Plastic Blow Molding
Plastic blow molding is a manufacturing process used to create a vast array of hollow plastic parts and products.
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Advantages of Plastic Blow Molding
No matter which technique a manufacturer uses, plastic blow molding is a highly advantageous process for a number of reasons. First, it offers high-volume productivity at fairly low costs. Second, it yields high turnaround times. Typically, the process can be completed in a matter of seconds, and the resulting products require minimal secondary processing. Also, the use of plastic itself, as opposed other materials, affords manufacturers an incredible amount of versatility; plastic is durable and has a uniform, consistent structure down to a molecular level, yet it is very malleable. To find out more about plastic blow molding, contact a knowledgeable manufacturer today.
Design of Plastic Blow Molding
Blow molding gets its name from its use of a form of plastic called a parison. The parison is actually plastic that has been melted down and preformed into a tube-like shape with a hole at one end. Through this hole, after it is clamped to a mold, compressed air (conveyed by a blow pin) is blown in to expand it. When expanding, the parison behaves like a balloon, expanding uniformly with the assistance of a constant and controlled air flow. This behavior leads to walls and structures that, once set, are thin, strong and durable. Blow-molded pieces additionally tend to be smooth, airtight; they do not require joining. Examples of items created by blow molders include toys, beverage bottles, hose, buckets, storage and transportation cases, garbage and recycling cans and countless other luxury and everyday use products of industries across the board.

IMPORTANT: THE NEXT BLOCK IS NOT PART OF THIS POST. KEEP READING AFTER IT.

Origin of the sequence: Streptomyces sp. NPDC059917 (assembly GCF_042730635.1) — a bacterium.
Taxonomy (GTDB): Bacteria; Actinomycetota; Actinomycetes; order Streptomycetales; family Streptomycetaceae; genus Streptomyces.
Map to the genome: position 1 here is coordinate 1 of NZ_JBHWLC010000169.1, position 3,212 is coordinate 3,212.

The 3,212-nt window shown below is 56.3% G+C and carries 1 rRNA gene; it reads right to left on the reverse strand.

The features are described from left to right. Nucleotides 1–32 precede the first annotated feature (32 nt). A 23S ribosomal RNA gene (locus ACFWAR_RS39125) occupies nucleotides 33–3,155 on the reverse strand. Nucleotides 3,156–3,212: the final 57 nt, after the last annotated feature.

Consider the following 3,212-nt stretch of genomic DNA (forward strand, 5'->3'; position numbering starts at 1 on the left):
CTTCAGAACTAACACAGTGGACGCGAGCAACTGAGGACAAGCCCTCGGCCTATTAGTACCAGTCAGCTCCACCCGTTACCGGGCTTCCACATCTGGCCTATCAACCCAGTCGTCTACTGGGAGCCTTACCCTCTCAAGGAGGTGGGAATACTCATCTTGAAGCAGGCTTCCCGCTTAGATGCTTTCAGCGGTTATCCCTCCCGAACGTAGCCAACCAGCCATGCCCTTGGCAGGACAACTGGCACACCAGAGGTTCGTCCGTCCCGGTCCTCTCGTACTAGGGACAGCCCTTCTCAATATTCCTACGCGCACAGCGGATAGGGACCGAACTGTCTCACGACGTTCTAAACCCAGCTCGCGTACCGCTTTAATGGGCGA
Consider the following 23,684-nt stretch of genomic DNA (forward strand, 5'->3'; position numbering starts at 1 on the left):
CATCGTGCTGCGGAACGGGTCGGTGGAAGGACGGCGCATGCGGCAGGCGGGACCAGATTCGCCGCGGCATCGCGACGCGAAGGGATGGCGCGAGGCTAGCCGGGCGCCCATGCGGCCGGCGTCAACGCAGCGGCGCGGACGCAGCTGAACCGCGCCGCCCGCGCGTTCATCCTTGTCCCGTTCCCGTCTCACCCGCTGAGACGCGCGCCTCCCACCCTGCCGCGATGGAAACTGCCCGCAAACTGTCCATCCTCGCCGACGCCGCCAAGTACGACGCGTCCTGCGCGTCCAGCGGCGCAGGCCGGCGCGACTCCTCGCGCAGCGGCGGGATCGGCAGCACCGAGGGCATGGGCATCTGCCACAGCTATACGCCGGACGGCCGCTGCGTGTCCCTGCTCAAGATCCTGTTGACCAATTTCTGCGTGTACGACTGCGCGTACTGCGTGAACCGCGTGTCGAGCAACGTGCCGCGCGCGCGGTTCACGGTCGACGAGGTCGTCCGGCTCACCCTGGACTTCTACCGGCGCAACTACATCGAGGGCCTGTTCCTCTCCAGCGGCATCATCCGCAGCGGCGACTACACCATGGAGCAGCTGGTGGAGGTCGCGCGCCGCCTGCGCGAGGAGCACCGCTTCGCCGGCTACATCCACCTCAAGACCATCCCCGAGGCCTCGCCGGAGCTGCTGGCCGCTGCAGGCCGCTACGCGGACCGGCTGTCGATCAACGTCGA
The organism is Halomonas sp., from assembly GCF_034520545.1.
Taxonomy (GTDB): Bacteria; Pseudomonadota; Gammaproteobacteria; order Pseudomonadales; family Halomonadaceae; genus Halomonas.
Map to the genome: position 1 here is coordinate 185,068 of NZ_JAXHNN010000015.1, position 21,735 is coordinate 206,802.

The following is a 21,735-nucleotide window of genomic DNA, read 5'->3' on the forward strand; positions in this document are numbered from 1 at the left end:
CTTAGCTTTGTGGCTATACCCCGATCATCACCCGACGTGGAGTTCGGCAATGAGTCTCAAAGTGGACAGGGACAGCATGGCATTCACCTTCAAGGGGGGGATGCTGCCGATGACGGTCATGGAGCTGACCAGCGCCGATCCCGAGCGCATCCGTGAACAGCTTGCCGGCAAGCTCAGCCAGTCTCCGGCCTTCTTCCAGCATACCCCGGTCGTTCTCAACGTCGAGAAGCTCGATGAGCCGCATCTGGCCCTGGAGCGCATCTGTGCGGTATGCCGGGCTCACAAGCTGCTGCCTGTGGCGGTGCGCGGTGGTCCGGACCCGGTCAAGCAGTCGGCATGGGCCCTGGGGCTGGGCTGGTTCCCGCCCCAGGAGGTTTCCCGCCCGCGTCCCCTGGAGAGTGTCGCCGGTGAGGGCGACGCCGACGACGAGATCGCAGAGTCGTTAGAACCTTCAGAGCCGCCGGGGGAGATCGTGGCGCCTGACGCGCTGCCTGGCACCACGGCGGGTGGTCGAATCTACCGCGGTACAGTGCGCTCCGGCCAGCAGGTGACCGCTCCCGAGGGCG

Types of Plastic Blow Molding
The plastic blow molding is completed when the created cavity is cooled and removed from mold as a hardened plastic product. This point may be reached using three different processes: extrusion blow molding (EBM), injection blow molding (IBM) and injection stretch blow molding.
- Extrusion Blow Molding
- The process described in the paragraph above details one of these, extrusion blow molding. As perhaps the most common style of plastic blow molding, its description is often used interchangeably with it. It has a distinguishing feature, however, which is that it uses a metal mold. EBM is divided into two categories: continuous and intermittent. Some of the products created through either type of EBM include watering cans, plastic drums, shampoo bottles and milk bottles. Also, a major advantage of this process is its ability to create handleware.
- Injection Blow Molding
- Next, injection blow molding is a process that incorporates elements of standard injection molding in order to produce parts and products in large quantities. IBM involves three steps: injection, blowing and ejection. The process begins when a molten polymer is fed into a hot runner manifold and injected via nozzles into a heated cavity and onto a core pin. The polymer surrounding the pin takes on the shape of the cavity, forming an exterior, while the core pin ensures that it remains hollow. This pin then rotates its way to a blow molding station, where the mold is clamped around a core rod, inflated inside a preform and cooled. Once hardened, the finished product is moved into the ejection position and stripped off the core rod. IBM is the least frequently used plastic blow molding process. Generally, it is only used to create small capacity bottles and jars.
- Injection Stretch Blow Molding
- Finally, injection stretch blow molding, or stretch blow molding, is a process much like IBM. The main difference between the two is that stretch molding involves the use of bottle-shaped preforms, which are later reheated then stretched into their intended shape and size using pressurized air and core rods. Stretch blow molding is known for producing very high volumes of oval, rectangular or cylindrical bottles.